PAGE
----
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Between the Pages, past
A Mystery Column
By Dennis Collins

Having your first book published

      I will be attending a writer’s conference in a couple of weeks and I have been assigned to a panel who will discuss, “Thinking like an author; how publishing a book changes us.” I’m the relative rookie of the group with only two full-length novels in print but that puts me just a little closer to that transition date of being an aspiring writer vs. a published author.

    I’m guessing that at least some of the people who might read this column might be sitting on their first manuscript, unsure of what to do next. They haven’t been able to find an agent and no major publisher will accept an unsolicited submission. There are other publishing options.

  My first book was released by a publisher who didn’t accept returns, priced their products higher than the industry standard, and did minimal editing; the standard POD model of publishing. Being a newcomer to the business I really had no idea just how much of a disadvantage I’d been handed and how much of an uphill battle I would be facing. Undaunted, I sought out reviewers, contacted hundreds of bookstores, wrote to library agents nationwide, and registered as a speaker with my local Chamber of Commerce. I attended at least five writer’s conferences a year and spent literally thousands of dollars promoting my book.

  A few folks agreed to review my work and I’m happy to say that every single one of them was complimentary if not outright enthusiastic; even the ones who were reluctant to even read it. Bookstore signings? A total of four and two of them were quite successful. I’m not sure how many libraries picked it up but every once in a while I get surprised. The Chamber of Commerce brought me two speaking engagements with civic organizations in my local community.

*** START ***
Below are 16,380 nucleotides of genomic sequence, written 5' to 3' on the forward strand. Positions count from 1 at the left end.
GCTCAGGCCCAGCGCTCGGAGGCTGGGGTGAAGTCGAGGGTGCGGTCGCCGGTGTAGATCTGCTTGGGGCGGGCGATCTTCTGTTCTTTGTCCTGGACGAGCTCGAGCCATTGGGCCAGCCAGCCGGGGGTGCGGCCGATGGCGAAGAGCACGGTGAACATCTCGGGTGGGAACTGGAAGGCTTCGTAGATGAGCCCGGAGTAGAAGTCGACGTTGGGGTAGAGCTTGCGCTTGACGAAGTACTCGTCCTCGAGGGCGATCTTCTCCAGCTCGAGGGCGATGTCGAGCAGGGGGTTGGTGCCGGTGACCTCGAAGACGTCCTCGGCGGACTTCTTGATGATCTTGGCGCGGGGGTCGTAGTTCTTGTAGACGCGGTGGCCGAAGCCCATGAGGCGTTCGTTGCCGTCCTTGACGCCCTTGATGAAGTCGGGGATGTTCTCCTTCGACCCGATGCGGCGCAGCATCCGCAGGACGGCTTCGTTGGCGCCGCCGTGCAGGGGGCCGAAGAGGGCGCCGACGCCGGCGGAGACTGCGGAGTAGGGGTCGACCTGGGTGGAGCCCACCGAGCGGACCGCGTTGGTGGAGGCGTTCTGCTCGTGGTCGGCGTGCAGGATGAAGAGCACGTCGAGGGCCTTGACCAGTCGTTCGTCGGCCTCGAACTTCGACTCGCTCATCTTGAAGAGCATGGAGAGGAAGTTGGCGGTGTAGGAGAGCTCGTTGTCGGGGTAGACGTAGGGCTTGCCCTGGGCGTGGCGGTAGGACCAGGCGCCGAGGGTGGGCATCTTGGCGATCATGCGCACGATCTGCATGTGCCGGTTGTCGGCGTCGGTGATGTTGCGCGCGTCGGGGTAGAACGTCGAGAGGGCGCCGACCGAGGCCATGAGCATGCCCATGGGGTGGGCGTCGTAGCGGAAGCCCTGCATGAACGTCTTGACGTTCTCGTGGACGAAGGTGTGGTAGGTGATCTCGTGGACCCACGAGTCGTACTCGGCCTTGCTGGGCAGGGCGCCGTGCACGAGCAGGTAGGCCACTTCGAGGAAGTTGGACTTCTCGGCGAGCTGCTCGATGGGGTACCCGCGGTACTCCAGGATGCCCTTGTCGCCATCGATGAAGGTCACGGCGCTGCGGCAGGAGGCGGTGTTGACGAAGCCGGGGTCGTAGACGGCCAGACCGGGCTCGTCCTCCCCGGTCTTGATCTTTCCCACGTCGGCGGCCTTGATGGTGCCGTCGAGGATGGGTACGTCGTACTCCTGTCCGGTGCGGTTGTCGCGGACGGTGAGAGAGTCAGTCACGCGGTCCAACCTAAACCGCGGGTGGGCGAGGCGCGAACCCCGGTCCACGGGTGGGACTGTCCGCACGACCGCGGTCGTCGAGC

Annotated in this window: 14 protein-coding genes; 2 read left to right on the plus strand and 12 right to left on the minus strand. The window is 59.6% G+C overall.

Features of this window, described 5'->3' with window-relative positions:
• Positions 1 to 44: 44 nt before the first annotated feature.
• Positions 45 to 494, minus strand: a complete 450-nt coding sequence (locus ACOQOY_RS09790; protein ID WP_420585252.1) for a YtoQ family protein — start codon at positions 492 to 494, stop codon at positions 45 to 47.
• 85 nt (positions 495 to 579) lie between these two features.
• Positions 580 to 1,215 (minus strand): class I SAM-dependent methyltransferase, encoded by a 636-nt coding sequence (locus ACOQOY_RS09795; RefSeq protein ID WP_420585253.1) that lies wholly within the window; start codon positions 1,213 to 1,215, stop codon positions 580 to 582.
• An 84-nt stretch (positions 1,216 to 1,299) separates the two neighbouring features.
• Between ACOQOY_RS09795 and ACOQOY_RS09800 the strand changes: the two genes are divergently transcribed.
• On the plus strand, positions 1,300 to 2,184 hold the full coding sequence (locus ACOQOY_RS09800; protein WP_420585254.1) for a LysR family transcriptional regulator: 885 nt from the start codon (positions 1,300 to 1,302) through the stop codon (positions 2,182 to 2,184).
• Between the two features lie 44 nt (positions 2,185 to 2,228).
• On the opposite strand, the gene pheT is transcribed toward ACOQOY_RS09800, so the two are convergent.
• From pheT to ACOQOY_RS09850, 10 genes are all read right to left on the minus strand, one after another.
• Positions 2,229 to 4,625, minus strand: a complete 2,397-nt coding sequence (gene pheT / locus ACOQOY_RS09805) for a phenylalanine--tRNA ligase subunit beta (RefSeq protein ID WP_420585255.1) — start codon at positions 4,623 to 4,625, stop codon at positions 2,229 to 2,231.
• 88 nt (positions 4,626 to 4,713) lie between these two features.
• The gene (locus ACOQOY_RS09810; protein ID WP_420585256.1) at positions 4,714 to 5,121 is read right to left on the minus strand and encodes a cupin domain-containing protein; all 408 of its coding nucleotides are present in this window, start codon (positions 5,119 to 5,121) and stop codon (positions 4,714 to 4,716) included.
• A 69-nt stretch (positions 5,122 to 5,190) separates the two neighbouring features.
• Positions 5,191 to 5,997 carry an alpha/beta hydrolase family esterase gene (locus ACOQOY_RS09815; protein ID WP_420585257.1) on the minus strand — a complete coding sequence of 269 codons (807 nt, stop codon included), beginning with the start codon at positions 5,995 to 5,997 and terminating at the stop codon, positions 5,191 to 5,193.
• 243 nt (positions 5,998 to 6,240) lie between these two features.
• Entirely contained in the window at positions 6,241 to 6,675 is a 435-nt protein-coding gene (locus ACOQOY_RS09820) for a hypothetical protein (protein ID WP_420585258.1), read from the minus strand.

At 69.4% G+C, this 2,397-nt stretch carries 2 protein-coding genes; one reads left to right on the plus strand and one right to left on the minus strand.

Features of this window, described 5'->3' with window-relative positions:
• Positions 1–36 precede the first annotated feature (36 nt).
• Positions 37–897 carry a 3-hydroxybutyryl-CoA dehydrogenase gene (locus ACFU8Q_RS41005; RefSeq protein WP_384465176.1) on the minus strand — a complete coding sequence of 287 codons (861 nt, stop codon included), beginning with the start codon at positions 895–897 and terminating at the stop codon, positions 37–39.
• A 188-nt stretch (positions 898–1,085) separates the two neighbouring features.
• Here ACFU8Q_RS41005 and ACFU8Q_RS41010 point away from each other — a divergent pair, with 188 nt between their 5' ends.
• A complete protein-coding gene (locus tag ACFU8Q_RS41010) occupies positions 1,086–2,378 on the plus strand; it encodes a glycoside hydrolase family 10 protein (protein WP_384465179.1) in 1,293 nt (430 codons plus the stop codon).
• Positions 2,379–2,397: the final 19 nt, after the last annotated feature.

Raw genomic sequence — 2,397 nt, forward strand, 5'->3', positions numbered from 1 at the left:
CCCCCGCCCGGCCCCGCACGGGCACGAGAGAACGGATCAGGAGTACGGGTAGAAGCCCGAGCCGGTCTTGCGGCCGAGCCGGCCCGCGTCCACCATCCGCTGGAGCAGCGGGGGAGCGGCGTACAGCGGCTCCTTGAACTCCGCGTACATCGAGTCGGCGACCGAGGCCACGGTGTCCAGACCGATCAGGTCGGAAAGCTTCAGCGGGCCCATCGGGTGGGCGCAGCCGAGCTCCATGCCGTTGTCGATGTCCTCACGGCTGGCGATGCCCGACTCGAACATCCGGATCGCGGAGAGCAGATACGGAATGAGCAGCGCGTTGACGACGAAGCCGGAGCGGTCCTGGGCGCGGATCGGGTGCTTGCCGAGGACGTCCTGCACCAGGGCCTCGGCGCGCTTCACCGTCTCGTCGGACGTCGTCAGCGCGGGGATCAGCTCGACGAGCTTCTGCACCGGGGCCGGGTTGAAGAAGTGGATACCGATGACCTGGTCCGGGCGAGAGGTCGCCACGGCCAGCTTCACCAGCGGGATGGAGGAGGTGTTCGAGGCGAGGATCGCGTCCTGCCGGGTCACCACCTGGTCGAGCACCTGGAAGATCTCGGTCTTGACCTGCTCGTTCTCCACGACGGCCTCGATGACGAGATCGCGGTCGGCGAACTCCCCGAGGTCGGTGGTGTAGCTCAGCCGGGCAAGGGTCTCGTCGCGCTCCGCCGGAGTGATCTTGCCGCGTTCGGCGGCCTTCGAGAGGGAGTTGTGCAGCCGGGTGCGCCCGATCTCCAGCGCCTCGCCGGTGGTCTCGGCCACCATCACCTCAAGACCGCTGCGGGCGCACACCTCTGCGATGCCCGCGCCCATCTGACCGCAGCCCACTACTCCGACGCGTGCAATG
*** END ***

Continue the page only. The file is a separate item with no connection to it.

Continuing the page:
The point here is that even though my book was not offered by a major publishing house and chain bookstores refused to carry it in inventory, it sold reasonably well and helped me make that huge step in confidence that allowed me to consider myself a professional.

  Confidence is possibly the most key ingredient on the road to success. Confidence is what has allowed me to make some progress. I have done enough networking to gain a certain degree of respect among accomplished and successful authors and that leads to more confidence.

  My second book is with a fairly new but aggressive publisher that employs a full staff that includes editors and marketing experts. Their business is patterned after the big New York houses and is treated as such in the industry. I’m still not represented by a literary agent and still not pulling in the six figure advances but I’m a whole lot closer than I was a few years back and I’ll be ready when the opportunity pops up.

   Being published absolutely changes you. Even if your first publisher is sub-standard it has opened a door. There won’t necessarily be anyone standing there to invite you in but there won’t be anyone blocking your path either. You’ve moved ahead… Just don’t stop.


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